STUART THEOBALD: SA is a Brics minnow but a big NDB fish

Commentators are quick to play down the importance of SA in Brics. At one level, the grouping is heavily dominated by China, which has an economy more than twice the size of the other members’ combined. With SA making only a 0.4% contribution to nominal global GDP, it hardly adds much heft.

But in the one serious institution to have emerged from the Brics grouping so far, the New Development Bank (NDB), SA is playing an outsize role.

BRIC (as it was then) started to form in 2006 when the four foreign ministers of the original states met on the sidelines of the UN General Assembly. In 2010, SA joined after being invited formally by China and from then the group was known as Brics. Clearly, SA’s inclusion was more political than economic, providing a foothold in Africa and the outsize weight SA then had in international affairs.

The NDB was agreed four years later, and is now a fully operational bank with $10bn in paid up capital and 225 staff. The five founding countries have equal votes of about 18%; Bangladesh, Egypt and United Arab Emirates have since joined with smaller shares.

Countries can join the bank through a separate process to the overall Brics bloc, so the bank and Brics will not be synchronous in membership. The bank’s highest governance structure is a board of governors, made up of the finance ministers from its shareholder countries. That means there is some distance between the politics of Brics and the bank itself, though it might be a fairly short one.

The NDB plays a big role in SA. At the time of the budget in February, the SA sovereign had borrowed $3bn from the bank, making it by far the biggest lender to the government among international financial institutions (the next biggest, the World Bank, is owed a bit more than $1bn). It has also funded several projects at state-owned enterprise (SOE) level, including Eskom, Transnet, the Industrial Development Corporation and the Development Bank of Southern Africa (the World Bank also lends at subsovereign level, particularly about $4bn to Eskom).

The five founding countries each contributed $2bn in capital to the bank, so SA is net cash-flow positive. Each of the member countries agreed additionally to $8bn of callable capital, basically further shareholder funds they must contribute if the bank needs it, which ensures it has an AA+ credit rating (the second-highest possible). To cover that, the National Treasury is carrying a contingent liability of R134bn.

So, while economically SA is a minnow in the Brics pond, it is substantially entangled in the balance sheet of its bank. The NDB doesn’t provide consolidated disclosure of just how much it has lent to its member countries, but  it does disclose individual project facilities granted. In March, the NDB had total loans of $14.8m on its $27.2bn balance sheet, meaning its loans to the SA sovereign account for 20% of the bank’s loan book, in line with its shareholding, but further loans at SOE level mean SA exposure is larger.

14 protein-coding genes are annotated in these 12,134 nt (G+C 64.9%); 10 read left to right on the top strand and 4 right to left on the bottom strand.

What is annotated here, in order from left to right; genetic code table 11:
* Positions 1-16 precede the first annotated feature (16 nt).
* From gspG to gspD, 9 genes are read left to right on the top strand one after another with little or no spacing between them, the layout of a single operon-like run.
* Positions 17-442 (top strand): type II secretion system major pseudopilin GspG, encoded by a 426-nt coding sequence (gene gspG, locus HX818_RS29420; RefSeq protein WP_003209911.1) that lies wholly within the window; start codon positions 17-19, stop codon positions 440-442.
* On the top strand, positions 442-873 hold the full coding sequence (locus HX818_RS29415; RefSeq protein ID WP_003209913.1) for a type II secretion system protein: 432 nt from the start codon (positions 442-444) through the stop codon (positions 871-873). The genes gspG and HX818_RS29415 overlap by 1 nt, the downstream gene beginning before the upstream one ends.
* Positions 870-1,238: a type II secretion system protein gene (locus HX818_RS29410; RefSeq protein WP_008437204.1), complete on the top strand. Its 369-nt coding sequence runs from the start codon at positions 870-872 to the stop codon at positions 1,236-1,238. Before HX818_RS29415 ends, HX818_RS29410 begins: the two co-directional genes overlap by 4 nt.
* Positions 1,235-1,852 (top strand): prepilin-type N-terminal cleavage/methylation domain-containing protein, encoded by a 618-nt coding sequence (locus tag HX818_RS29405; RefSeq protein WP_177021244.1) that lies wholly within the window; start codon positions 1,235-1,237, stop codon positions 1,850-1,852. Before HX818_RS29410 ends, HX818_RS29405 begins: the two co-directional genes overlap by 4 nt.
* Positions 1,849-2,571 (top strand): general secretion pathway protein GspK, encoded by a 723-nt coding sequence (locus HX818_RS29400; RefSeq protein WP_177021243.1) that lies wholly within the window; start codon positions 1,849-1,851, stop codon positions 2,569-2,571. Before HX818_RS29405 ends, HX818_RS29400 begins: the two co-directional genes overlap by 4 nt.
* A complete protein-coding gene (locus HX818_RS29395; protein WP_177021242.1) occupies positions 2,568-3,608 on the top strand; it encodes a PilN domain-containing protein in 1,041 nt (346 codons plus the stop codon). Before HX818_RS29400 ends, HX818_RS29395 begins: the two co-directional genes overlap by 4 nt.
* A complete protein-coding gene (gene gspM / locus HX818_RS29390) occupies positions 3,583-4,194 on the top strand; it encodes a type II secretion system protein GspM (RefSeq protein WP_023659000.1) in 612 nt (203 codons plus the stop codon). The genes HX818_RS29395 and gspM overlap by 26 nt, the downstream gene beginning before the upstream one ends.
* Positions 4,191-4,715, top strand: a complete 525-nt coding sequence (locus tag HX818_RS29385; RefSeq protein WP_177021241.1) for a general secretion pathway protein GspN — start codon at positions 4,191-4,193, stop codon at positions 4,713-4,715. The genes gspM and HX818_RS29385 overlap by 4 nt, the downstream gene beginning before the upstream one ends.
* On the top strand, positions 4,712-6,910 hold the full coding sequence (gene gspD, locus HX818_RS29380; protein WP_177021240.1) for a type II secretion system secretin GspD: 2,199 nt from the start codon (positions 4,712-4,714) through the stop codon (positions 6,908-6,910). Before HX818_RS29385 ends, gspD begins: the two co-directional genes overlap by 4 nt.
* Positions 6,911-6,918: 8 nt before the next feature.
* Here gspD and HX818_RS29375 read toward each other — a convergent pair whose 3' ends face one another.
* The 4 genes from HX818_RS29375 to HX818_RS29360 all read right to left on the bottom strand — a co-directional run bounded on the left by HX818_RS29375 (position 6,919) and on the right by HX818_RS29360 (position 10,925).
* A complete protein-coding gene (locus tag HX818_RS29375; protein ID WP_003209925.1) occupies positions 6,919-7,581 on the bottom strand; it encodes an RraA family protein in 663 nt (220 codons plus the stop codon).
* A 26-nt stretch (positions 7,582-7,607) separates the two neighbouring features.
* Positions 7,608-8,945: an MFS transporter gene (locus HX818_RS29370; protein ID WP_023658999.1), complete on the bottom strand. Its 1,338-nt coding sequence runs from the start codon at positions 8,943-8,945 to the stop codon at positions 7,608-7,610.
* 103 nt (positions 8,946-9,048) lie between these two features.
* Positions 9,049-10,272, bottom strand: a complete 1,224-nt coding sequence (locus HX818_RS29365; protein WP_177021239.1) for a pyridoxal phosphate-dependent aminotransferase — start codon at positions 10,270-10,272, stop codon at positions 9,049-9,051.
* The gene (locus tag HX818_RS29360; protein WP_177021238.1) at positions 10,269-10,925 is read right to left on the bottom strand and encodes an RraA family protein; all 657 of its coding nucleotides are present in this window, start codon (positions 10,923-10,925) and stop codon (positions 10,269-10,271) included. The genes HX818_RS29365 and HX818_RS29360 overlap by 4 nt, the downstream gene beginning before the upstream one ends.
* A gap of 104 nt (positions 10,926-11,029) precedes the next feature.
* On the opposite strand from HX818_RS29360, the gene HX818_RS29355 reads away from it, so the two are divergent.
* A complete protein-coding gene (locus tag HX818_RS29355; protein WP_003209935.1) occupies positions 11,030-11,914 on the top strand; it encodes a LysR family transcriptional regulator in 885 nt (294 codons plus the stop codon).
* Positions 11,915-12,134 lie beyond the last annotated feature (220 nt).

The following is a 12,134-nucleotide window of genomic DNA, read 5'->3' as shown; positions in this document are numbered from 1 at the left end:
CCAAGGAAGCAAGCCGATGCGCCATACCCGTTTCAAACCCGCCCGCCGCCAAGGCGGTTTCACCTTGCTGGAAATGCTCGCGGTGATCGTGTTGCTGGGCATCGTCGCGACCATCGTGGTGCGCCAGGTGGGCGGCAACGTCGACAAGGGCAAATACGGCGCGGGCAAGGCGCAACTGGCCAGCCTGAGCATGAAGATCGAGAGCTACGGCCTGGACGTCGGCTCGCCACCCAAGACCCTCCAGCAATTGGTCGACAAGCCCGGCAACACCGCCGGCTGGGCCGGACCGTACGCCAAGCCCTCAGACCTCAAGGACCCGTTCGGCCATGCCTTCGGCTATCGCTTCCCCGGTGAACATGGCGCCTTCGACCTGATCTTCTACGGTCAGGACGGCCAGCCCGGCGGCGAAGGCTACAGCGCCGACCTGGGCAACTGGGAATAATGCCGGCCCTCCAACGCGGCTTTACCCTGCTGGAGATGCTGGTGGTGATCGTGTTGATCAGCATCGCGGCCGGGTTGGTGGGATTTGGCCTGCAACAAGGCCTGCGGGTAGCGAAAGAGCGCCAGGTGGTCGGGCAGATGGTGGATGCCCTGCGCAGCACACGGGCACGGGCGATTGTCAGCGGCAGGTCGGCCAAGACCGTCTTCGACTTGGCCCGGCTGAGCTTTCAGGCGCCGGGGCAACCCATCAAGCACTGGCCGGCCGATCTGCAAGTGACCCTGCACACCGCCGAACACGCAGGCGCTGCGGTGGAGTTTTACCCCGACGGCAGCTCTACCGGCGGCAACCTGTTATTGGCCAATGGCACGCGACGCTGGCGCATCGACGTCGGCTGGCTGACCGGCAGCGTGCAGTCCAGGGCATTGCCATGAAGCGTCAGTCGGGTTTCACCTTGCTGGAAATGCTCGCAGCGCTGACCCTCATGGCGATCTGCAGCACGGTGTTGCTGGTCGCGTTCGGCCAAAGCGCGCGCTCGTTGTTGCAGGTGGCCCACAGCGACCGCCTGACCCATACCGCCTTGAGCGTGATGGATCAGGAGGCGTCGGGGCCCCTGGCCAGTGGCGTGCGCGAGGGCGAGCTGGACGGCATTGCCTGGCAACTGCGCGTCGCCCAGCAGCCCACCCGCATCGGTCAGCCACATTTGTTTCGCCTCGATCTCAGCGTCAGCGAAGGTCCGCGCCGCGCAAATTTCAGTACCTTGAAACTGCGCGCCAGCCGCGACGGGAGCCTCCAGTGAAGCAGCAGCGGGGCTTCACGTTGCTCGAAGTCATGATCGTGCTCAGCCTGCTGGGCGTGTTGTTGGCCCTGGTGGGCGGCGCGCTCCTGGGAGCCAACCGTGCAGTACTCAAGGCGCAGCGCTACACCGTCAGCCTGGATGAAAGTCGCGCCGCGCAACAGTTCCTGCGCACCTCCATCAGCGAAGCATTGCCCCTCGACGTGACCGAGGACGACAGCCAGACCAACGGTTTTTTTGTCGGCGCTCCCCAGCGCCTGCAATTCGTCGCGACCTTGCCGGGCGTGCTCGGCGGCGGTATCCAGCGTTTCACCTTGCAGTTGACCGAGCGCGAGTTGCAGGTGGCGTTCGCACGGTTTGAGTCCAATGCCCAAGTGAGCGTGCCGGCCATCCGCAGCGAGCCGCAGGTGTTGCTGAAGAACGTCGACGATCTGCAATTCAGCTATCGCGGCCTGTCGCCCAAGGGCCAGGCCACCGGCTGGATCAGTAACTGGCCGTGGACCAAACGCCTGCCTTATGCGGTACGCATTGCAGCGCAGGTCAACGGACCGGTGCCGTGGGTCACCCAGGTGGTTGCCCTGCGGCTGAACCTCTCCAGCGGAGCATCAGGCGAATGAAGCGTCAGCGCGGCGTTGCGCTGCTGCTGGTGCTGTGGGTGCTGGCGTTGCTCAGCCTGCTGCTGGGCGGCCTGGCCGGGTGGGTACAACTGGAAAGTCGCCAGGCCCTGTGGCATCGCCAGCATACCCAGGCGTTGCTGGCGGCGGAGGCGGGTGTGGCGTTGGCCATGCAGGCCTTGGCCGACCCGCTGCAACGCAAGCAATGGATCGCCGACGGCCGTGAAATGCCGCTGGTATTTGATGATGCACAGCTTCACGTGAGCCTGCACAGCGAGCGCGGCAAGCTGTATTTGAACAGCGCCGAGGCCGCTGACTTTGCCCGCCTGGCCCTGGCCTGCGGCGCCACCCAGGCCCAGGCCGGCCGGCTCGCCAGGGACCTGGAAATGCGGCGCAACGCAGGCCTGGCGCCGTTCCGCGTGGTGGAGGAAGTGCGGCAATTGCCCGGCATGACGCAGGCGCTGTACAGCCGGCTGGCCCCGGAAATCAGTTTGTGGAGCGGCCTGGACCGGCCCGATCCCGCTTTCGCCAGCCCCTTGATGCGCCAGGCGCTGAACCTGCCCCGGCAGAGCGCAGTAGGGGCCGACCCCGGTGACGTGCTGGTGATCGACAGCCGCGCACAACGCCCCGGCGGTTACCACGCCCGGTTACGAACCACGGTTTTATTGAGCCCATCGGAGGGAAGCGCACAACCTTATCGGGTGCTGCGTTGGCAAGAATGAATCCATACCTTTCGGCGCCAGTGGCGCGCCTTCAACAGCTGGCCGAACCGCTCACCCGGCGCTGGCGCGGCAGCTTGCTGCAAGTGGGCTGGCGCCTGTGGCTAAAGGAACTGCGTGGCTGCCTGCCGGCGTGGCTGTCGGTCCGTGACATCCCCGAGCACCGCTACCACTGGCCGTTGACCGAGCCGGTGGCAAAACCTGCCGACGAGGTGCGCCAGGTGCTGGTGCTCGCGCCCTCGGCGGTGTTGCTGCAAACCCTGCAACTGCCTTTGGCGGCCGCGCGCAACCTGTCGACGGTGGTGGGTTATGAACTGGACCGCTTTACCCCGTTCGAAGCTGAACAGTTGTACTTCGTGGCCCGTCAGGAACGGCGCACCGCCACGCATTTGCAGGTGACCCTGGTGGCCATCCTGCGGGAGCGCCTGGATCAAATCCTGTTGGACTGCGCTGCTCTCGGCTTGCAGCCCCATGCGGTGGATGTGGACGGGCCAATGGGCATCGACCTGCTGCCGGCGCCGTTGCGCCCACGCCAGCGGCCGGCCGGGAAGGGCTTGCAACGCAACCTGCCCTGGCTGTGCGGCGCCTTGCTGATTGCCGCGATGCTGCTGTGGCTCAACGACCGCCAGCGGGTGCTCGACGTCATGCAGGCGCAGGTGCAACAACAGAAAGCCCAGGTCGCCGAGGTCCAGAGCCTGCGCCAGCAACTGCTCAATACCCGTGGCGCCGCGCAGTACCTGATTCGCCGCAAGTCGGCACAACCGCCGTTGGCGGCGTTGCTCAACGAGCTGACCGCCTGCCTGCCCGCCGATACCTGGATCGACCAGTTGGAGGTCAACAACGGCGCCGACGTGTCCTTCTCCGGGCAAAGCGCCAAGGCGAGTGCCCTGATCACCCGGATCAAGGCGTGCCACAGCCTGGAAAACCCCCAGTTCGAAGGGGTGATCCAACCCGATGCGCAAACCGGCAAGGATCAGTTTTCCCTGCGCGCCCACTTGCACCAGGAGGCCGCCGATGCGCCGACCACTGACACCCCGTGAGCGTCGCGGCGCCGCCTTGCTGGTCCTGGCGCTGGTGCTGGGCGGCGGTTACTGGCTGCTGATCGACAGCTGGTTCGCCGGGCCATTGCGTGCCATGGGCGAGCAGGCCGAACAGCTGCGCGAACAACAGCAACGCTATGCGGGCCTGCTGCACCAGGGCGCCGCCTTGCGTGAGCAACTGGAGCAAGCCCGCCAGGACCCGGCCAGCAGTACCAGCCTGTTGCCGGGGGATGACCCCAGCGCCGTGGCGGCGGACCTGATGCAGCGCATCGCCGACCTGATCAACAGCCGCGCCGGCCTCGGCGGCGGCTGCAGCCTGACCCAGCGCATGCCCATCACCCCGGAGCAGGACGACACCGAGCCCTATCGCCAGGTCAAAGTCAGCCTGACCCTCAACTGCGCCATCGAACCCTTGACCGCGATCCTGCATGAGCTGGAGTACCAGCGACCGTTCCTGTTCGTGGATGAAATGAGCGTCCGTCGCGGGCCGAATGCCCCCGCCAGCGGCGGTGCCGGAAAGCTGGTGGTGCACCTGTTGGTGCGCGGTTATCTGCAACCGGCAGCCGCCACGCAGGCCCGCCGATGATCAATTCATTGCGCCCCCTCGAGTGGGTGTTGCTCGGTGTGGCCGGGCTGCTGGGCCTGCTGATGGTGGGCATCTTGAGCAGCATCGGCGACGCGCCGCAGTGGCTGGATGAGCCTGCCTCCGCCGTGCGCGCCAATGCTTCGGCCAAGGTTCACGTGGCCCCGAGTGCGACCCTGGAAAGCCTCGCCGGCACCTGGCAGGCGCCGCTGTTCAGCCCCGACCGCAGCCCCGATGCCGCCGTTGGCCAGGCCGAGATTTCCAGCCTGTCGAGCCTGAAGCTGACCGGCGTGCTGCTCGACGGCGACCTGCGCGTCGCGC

The bank’s engagement with SA was further strengthened in August with the issue of a R1.5bn local currency bond in the SA market as part of a R10bn programme. This enables the NDB to use rand funding to lend to SA projects. It isn’t common for international financial institutions to raise local currency funding, but this shows the somewhat different approach of the bank in seeking to reduce reliance on the dollar.

About two-thirds of its balance sheet is in dollars, with the renminbi accounting for 17% (it has issued several yuan-denominated instruments, as well as in several developed market currencies). While there are no directly comparable instruments, the yield NDB was able to issue at was probably lower than the SA government could have issued at. That suggests a sustainable economic value of NDB to SA: a source of cheaper funding than direct issuance.

It will be interesting to see how the NDB builds its portfolio of SA loans. It might concentrate its exposure to the SA government, funding projects by state-owned enterprises and the central government balance sheet, though its mandate includes lending to private sector projects. The bank’s portfolio is dominated by transport infrastructure (33%) and clean energy (11%) projects. The NDB is keen to project itself as complementary to the existing international financial architecture rather than competing with the likes of the World Bank.

Apart from the NDB, Brics has not yet created much institutional structure. There is the Brics Contingent Reserve Arrangement, in which SA is a much smaller contributor, which is intended to support members’ currencies in the event of crises, competing with the IMF. Besides that, Brics is driven more by vision than reality. There has been talk of everything from a joint undersea cable that will be free of US spying to a common payments system, but none of these have yet got off the ground. There are also no trade agreements, despite regular talk of creating a free-trade bloc. In the one real outcome so far, SA has managed to gain significant participation and benefit, disproportional to its economic clout.

The expansion of Brics that was announced at the summit two weeks ago does not necessarily mean the expansion of the bank’s members or capital base, though it probably implies it. The bank risks becoming a tool to offer new Brics members a tangible return for their involvement in the bloc, something SA will need to defend against, both to manage the risk to its capital invested and its access to lending. Given the clout it now has in the bank, it could succeed.

Stuart Theobald is chair of Krutham.

This article first appeared in Business Day